What: With every new report about the recent slowdown in health-care spending there is speculation in the media that the problem of rising health costs has somehow been solved or cut down to size. The idea that we have licked the problem of health-care cost increases is no more probable today than it was in the past. Our nation has made no fundamental change in how health care is paid for or delivered.
Congress has not passed sweeping legislation to contain health costs, although it did make inroads into moderating the growth in Medicare and health-insurance premiums through the Affordable Care Act (or Obamacare, as it is sometimes known). Increases in Medicare payments to insurance companies, hospitals and other health-care providers are getting trimmed. And the law is fostering a number of small-scale experiments around the country that are showing promise in delivering health care more efficiently. Big increases in insurance premiums for individuals and small businesses are now scrutinized by federal and state officials, and insurers are required to provide rebates if their administrative overhead and profits are too high.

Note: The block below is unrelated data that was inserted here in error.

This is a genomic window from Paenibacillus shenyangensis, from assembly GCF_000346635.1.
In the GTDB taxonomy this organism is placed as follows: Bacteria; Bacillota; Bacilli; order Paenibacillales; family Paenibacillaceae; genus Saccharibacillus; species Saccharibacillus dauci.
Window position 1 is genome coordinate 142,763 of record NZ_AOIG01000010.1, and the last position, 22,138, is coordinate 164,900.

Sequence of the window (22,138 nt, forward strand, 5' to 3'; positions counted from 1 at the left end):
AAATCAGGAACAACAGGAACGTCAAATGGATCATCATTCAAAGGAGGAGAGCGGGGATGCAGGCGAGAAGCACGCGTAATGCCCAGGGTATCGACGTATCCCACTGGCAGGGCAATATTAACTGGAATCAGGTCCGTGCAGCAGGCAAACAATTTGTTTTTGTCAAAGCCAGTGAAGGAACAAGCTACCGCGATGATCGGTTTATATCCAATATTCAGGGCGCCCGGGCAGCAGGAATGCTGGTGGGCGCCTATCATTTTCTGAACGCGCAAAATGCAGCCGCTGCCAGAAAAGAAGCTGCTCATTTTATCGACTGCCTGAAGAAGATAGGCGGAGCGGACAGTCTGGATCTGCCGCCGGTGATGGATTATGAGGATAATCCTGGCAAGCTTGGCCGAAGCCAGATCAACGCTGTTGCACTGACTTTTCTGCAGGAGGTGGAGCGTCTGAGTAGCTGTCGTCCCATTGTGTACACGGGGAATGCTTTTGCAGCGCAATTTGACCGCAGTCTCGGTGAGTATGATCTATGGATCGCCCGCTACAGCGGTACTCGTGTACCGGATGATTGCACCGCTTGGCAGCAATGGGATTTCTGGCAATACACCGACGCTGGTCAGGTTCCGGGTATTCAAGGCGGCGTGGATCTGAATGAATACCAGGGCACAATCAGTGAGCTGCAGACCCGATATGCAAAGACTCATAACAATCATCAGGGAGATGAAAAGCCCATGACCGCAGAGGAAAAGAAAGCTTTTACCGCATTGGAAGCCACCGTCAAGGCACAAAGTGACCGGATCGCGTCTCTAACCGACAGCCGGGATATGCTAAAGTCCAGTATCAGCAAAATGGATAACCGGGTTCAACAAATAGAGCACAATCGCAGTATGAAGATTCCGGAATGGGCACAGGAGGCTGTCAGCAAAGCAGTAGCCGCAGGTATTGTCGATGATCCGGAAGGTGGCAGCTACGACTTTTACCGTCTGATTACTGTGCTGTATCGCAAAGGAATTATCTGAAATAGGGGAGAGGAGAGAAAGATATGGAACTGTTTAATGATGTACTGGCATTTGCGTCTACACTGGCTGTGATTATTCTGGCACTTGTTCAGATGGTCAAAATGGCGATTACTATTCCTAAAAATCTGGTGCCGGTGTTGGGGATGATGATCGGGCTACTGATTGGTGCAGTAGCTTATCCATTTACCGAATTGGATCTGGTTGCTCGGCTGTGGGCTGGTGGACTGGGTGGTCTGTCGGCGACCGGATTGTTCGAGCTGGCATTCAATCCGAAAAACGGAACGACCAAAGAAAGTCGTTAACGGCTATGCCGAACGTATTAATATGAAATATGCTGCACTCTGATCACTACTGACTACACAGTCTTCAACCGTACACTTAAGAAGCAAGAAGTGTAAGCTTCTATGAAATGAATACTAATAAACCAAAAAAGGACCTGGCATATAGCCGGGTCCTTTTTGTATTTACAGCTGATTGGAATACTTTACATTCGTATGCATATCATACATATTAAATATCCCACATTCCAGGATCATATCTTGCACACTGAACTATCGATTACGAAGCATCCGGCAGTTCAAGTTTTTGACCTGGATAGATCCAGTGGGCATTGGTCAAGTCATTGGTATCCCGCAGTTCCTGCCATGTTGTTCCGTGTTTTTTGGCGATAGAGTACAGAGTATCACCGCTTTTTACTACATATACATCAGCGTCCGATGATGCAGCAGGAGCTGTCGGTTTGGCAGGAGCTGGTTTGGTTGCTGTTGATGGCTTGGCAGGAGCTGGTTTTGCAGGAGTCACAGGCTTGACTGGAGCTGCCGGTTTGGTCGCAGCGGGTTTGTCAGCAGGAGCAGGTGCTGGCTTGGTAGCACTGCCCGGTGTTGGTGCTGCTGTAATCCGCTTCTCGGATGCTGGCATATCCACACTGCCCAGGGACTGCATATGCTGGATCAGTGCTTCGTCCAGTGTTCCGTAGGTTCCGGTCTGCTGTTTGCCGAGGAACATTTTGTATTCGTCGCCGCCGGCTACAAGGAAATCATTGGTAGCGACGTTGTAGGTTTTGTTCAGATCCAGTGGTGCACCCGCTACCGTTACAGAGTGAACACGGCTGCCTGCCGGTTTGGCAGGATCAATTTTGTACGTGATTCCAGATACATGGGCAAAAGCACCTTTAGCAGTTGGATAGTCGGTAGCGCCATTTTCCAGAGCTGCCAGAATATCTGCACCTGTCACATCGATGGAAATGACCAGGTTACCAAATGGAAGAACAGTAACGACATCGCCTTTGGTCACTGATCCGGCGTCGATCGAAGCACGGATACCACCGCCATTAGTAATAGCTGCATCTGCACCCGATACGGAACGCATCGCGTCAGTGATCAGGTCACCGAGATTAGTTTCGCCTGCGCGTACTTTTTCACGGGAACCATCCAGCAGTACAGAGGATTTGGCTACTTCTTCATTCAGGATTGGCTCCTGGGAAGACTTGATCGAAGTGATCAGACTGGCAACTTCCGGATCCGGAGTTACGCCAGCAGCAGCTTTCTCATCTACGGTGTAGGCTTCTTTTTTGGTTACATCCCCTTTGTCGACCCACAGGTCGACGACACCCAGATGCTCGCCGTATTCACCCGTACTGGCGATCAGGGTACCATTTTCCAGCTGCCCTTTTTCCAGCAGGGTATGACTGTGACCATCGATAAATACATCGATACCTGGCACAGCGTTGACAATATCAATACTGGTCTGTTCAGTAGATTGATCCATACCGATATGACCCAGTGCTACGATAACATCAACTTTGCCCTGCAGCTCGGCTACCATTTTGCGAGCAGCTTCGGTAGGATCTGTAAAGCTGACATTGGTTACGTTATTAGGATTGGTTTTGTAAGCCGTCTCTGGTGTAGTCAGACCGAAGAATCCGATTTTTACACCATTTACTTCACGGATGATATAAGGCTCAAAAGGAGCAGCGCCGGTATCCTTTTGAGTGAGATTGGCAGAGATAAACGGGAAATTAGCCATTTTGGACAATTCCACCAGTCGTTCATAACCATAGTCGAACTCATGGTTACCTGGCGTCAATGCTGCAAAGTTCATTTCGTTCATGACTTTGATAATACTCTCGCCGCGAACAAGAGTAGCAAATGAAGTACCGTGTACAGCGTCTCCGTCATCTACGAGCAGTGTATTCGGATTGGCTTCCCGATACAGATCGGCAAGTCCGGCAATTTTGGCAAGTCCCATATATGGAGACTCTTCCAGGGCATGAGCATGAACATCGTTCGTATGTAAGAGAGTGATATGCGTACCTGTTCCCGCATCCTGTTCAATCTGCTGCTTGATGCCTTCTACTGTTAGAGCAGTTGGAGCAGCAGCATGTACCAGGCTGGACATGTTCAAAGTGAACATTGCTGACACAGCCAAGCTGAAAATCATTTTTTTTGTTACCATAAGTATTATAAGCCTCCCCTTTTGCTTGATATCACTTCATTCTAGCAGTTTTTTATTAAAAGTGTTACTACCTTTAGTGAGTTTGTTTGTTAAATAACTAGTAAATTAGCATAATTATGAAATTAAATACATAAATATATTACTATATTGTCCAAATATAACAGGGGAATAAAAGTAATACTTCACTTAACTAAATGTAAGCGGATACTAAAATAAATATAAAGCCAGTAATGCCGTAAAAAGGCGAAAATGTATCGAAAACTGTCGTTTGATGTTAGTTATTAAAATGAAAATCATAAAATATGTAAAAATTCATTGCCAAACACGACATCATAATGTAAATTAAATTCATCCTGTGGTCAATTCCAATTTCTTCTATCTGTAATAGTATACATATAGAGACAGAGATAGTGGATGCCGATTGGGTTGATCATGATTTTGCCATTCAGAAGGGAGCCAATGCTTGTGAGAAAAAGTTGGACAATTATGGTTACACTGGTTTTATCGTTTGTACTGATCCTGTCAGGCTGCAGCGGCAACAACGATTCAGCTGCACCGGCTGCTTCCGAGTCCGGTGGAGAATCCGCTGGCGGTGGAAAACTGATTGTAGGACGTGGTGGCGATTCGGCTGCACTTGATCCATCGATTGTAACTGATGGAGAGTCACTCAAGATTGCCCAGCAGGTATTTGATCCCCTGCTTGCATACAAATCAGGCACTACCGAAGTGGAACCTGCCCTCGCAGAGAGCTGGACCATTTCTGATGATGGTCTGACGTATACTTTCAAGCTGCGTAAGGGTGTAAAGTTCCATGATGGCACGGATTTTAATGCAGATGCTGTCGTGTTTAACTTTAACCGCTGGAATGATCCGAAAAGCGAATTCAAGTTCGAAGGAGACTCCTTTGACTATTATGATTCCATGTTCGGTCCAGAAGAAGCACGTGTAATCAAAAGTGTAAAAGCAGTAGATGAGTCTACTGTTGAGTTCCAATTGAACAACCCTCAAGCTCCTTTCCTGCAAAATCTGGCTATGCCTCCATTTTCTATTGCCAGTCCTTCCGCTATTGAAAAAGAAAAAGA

Why: The jury is still out on this. Although there is much debate on whether or not the Affordable Care Act has affected health care costs, the reality is that little of it has been implemented yet and it can take years see the effects of such legislation.